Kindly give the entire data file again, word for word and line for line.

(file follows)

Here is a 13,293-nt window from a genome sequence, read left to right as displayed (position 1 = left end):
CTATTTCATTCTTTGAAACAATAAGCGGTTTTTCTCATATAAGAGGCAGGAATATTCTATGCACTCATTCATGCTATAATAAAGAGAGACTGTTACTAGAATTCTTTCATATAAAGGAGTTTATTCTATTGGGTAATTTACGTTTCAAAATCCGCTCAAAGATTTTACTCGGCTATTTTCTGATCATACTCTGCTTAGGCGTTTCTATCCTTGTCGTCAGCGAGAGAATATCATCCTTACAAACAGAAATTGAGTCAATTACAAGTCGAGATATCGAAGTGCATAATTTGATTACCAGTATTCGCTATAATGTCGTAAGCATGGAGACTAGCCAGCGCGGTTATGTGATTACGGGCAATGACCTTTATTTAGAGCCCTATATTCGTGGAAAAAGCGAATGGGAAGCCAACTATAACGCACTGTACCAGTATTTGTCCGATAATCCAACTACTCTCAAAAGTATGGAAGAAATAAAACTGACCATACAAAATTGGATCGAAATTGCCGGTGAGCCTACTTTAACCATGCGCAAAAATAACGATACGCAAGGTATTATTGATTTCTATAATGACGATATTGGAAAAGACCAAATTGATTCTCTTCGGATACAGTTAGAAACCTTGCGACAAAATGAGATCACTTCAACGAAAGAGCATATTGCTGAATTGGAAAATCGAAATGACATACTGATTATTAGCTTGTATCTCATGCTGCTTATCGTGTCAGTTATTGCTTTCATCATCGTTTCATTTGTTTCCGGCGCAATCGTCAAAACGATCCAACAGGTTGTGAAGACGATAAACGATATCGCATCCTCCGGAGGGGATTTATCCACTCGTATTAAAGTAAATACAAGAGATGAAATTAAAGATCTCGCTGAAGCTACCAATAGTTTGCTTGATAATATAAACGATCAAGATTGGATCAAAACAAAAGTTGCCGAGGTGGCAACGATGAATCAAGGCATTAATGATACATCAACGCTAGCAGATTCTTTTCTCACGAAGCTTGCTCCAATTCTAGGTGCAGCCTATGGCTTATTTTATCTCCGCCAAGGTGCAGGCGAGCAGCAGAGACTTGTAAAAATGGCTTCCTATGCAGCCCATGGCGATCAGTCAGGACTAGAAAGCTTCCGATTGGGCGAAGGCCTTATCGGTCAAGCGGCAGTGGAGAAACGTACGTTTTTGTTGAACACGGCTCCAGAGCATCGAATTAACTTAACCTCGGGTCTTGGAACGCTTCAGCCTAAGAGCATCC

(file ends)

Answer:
Here is a 13,293-nt window from a genome sequence, read left to right as displayed (position 1 = left end):
CTATTTCATTCTTTGAAACAATAAGCGGTTTTTCTCATATAAGAGGCAGGAATATTCTATGCACTCATTCATGCTATAATAAAGAGAGACTGTTACTAGAATTCTTTCATATAAAGGAGTTTATTCTATTGGGTAATTTACGTTTCAAAATCCGCTCAAAGATTTTACTCGGCTATTTTCTGATCATACTCTGCTTAGGCGTTTCTATCCTTGTCGTCAGCGAGAGAATATCATCCTTACAAACAGAAATTGAGTCAATTACAAGTCGAGATATCGAAGTGCATAATTTGATTACCAGTATTCGCTATAATGTCGTAAGCATGGAGACTAGCCAGCGCGGTTATGTGATTACGGGCAATGACCTTTATTTAGAGCCCTATATTCGTGGAAAAAGCGAATGGGAAGCCAACTATAACGCACTGTACCAGTATTTGTCCGATAATCCAACTACTCTCAAAAGTATGGAAGAAATAAAACTGACCATACAAAATTGGATCGAAATTGCCGGTGAGCCTACTTTAACCATGCGCAAAAATAACGATACGCAAGGTATTATTGATTTCTATAATGACGATATTGGAAAAGACCAAATTGATTCTCTTCGGATACAGTTAGAAACCTTGCGACAAAATGAGATCACTTCAACGAAAGAGCATATTGCTGAATTGGAAAATCGAAATGACATACTGATTATTAGCTTGTATCTCATGCTGCTTATCGTGTCAGTTATTGCTTTCATCATCGTTTCATTTGTTTCCGGCGCAATCGTCAAAACGATCCAACAGGTTGTGAAGACGATAAACGATATCGCATCCTCCGGAGGGGATTTATCCACTCGTATTAAAGTAAATACAAGAGATGAAATTAAAGATCTCGCTGAAGCTACCAATAGTTTGCTTGATAATATAAACGATCAAGATTGGATCAAAACAAAAGTTGCCGAGGTGGCAACGATGAATCAAGGCATTAATGATACATCAACGCTAGCAGATTCTTTTCTCACGAAGCTTGCTCCAATTCTAGGTGCAGCCTATGGCTTATTTTATCTCCGCCAAGGTGCAGGCGAGCAGCAGAGACTTGTAAAAATGGCTTCCTATGCAGCCCATGGCGATCAGTCAGGACTAGAAAGCTTCCGATTGGGCGAAGGCCTTATCGGTCAAGCGGCAGTGGAGAAACGTACGTTTTTGTTGAACACGGCTCCAGAGCATCGAATTAACTTAACCTCGGGTCTTGGAACGCTTCAGCCTAAGAGCATCC